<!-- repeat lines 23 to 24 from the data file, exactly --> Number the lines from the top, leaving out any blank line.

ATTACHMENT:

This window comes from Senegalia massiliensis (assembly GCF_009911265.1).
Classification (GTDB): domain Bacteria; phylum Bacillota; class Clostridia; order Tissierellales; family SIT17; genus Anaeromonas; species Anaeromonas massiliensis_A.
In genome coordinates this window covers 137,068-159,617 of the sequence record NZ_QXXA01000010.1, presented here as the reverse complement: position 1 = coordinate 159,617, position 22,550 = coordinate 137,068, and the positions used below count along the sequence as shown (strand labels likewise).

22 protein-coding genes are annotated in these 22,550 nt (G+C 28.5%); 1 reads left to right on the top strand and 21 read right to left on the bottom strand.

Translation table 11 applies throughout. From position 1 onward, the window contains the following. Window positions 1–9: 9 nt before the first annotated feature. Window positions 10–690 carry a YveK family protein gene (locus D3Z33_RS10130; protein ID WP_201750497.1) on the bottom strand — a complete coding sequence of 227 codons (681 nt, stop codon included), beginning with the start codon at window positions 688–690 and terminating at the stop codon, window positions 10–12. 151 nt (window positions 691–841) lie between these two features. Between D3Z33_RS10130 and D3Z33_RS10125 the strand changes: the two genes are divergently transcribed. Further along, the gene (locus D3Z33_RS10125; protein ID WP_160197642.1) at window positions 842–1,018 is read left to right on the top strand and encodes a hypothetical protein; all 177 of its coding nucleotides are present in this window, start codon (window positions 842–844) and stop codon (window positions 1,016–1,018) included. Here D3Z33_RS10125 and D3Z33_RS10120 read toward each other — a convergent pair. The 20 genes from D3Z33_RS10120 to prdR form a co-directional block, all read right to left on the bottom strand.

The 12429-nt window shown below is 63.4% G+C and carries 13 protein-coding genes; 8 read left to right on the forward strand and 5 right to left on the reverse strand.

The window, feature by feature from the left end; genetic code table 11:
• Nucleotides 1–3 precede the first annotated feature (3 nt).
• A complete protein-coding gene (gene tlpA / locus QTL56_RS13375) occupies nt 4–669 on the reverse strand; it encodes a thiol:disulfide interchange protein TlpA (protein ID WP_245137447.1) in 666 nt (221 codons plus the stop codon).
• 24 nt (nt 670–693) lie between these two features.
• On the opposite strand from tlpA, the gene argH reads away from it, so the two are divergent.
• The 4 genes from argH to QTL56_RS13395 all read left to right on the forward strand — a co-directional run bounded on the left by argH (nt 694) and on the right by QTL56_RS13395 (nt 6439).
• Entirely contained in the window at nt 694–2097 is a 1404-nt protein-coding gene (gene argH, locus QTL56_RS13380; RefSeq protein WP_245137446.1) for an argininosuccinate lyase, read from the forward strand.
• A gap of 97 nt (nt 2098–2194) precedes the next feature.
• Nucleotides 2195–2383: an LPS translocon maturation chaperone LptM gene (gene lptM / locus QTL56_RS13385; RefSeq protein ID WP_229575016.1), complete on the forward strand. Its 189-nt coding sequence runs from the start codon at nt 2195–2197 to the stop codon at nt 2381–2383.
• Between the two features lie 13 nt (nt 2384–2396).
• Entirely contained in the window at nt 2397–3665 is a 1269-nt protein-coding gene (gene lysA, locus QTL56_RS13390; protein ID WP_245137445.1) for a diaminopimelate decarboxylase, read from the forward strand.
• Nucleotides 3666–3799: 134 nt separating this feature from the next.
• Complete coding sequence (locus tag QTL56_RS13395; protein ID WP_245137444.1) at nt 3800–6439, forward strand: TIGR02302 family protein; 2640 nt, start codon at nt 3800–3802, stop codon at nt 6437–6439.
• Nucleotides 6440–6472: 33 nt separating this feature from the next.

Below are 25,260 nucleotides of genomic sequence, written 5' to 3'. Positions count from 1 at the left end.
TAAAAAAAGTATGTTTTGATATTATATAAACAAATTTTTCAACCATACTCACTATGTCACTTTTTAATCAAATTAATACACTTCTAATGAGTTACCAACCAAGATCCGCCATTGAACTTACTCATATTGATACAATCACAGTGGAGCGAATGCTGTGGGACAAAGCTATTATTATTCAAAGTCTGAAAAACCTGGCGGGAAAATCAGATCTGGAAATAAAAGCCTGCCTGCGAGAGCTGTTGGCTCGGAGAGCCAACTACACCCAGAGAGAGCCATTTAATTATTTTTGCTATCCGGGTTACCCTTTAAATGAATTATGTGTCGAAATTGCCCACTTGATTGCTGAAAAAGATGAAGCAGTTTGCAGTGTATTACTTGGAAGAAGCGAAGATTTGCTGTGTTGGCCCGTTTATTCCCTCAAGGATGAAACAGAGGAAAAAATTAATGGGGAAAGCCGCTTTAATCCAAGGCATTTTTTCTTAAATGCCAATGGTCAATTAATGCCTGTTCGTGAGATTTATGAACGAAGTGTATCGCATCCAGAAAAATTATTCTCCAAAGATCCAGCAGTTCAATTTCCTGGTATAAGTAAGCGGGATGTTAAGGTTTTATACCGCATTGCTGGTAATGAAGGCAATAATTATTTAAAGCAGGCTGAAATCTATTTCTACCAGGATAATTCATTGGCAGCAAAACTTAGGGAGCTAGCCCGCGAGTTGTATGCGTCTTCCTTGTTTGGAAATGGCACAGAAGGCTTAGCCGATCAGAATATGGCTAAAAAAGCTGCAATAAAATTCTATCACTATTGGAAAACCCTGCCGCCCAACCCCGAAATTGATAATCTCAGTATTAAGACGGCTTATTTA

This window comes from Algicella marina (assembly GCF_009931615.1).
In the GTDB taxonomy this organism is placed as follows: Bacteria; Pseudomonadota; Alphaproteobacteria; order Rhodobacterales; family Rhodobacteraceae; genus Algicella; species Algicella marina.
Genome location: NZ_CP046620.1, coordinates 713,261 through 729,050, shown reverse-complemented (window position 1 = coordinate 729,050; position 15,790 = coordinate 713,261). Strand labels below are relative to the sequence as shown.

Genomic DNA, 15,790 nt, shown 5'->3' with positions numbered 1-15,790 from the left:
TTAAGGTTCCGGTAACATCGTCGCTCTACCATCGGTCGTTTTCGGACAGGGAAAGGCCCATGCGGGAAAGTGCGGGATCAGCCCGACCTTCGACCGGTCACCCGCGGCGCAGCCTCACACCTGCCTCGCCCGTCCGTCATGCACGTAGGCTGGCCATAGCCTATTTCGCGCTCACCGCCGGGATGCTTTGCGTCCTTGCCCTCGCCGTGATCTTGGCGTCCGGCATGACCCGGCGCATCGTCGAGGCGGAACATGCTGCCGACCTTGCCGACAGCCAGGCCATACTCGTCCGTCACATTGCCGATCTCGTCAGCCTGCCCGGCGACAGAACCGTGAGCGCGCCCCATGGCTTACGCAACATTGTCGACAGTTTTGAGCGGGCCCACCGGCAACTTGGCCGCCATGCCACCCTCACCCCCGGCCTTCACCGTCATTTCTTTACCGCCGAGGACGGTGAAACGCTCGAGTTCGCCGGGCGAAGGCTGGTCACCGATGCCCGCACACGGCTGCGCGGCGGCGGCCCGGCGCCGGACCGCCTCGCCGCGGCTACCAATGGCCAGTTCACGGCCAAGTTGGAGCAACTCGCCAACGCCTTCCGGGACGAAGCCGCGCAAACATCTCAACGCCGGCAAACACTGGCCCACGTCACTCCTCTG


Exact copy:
This window comes from Algicella marina (assembly GCF_009931615.1).
In the GTDB taxonomy this organism is placed as follows: Bacteria; Pseudomonadota; Alphaproteobacteria; order Rhodobacterales; family Rhodobacteraceae; genus Algicella; species Algicella marina.